LANSING, Mich. (WOOD) — Michigan Republican legislators are celebrating a new plan to cut income taxes and give other tax relief — but don’t expect to see that bill signed in to law anytime soon.

The House and Senate’s plans would reduce the state’s income tax from 4.25% to 3.9%, create a $500 tax credit for each child in a household and increase the deduction for seniors starting at the age of 62. It’s part of the broader discussion about how to spend surplus state funds.

But since the plan was not negotiated with Gov. Gretchen Whitmer, a Democrat, it does not seem likely that she will sign off on what would amount to a $4.5 billion expenditure.

Given that the tax rollback would remain in place despite future revenues, Senate Minority Leader Jim Ananich, D-Flint, says he would prefer a one-time payment to help taxpayers now.

“We know that people are struggling now,” he said. “I would prefer, since we have so much excess revenue, we have such a surplus … if we’re going to do something on the tax code that we do something right now, do something meaningful to families right now to help deal with this inflation. Almost like an inflation adjuster. Basically put money, a check, in somebody’s pocket right now. We can afford it. We don’t have to worry about the long-term consequences.”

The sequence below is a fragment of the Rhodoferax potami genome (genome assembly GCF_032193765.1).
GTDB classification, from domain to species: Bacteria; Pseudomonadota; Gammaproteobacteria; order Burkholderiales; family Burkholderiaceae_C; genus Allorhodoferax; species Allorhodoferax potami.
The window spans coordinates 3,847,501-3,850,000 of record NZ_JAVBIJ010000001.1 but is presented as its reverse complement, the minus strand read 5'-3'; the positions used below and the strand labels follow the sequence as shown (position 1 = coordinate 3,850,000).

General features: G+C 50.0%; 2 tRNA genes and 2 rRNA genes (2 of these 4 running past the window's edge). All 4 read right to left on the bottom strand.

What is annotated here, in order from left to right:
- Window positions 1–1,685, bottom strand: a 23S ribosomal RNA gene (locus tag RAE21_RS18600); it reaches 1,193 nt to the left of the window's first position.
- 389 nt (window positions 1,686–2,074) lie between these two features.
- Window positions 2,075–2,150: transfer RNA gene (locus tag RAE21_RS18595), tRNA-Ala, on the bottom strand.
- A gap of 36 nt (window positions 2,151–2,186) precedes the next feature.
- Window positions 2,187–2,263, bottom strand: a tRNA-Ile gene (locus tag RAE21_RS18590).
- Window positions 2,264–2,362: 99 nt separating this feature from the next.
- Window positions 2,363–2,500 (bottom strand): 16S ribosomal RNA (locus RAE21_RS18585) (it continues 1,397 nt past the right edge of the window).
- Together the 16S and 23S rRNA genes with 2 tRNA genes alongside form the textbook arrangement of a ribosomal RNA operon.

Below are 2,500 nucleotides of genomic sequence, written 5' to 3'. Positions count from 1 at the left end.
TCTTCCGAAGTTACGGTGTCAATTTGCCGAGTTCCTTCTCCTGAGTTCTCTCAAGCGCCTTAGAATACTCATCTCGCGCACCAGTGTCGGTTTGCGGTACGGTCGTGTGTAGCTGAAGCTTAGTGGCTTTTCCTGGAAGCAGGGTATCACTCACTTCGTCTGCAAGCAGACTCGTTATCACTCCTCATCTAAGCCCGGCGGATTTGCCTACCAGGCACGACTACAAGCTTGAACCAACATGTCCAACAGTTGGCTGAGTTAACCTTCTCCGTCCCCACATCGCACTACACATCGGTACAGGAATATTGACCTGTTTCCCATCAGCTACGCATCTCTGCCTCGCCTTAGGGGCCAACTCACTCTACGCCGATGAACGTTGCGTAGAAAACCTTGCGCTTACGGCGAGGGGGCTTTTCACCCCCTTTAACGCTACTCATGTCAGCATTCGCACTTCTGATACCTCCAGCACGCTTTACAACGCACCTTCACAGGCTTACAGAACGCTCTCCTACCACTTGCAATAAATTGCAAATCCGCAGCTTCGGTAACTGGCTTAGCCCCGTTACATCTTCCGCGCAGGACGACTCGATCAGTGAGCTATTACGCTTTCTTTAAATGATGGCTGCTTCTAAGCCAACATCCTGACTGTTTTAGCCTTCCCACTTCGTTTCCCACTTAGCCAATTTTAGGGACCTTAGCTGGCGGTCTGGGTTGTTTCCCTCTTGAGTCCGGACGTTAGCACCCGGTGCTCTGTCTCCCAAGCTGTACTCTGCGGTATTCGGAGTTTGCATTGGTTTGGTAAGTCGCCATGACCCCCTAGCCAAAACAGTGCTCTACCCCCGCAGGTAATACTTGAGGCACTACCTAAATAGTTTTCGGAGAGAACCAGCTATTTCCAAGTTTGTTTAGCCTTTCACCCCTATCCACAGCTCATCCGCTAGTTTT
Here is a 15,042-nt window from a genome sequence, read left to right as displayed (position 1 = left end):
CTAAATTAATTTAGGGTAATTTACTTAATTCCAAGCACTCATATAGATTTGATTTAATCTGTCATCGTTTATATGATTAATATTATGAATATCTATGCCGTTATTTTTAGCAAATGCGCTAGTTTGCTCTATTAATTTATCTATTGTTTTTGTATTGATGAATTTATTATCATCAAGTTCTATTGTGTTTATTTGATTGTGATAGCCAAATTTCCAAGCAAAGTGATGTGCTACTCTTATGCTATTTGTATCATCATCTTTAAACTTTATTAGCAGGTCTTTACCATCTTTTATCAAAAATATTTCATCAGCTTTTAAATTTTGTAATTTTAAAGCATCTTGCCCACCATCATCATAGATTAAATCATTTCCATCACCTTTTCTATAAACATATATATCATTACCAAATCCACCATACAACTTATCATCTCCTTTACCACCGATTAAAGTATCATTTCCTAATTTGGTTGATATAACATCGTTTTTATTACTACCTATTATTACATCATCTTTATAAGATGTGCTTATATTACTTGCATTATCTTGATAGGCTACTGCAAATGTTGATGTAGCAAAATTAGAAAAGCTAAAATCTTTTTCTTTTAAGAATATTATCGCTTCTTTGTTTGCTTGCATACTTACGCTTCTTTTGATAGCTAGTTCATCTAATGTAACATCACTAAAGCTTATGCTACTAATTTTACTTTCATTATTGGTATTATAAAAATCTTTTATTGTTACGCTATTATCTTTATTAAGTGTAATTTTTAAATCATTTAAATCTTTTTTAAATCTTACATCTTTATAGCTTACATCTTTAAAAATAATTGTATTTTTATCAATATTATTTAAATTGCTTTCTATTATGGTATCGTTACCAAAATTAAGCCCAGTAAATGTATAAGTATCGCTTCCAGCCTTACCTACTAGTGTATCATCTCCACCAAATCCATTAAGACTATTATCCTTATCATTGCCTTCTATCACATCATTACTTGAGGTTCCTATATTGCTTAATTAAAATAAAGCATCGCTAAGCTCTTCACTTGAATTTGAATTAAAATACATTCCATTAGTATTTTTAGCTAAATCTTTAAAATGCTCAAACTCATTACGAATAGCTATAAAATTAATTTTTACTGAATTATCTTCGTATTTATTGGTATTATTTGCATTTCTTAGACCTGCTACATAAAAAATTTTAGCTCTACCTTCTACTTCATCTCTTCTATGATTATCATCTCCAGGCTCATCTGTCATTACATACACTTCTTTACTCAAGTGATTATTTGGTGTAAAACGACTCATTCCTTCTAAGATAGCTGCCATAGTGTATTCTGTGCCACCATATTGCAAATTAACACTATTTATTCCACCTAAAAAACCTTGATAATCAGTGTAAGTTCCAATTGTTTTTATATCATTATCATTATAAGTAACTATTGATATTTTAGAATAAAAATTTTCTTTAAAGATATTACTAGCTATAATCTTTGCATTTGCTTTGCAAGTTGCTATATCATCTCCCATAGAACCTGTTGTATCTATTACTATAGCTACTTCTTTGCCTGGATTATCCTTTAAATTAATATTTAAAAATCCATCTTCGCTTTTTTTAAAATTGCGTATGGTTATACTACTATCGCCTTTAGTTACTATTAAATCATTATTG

Those long-term consequences could be lower overall revenues and taxation at a lower rate that could force spending cuts, always a struggle in Lansing. 

In 2007, the income tax was raised at the behest of then-Gov. Jennifer Granholm. It was sold as a temporary fix to the state’s sagging economic condition during the recession.

On Thursday, Whitmer said in a release she will not support the Republican plan to roll back taxes but is calling leadership from the House and Senate to formal meetings to try to find a compromise on returning some surplus state funds to taxpayers.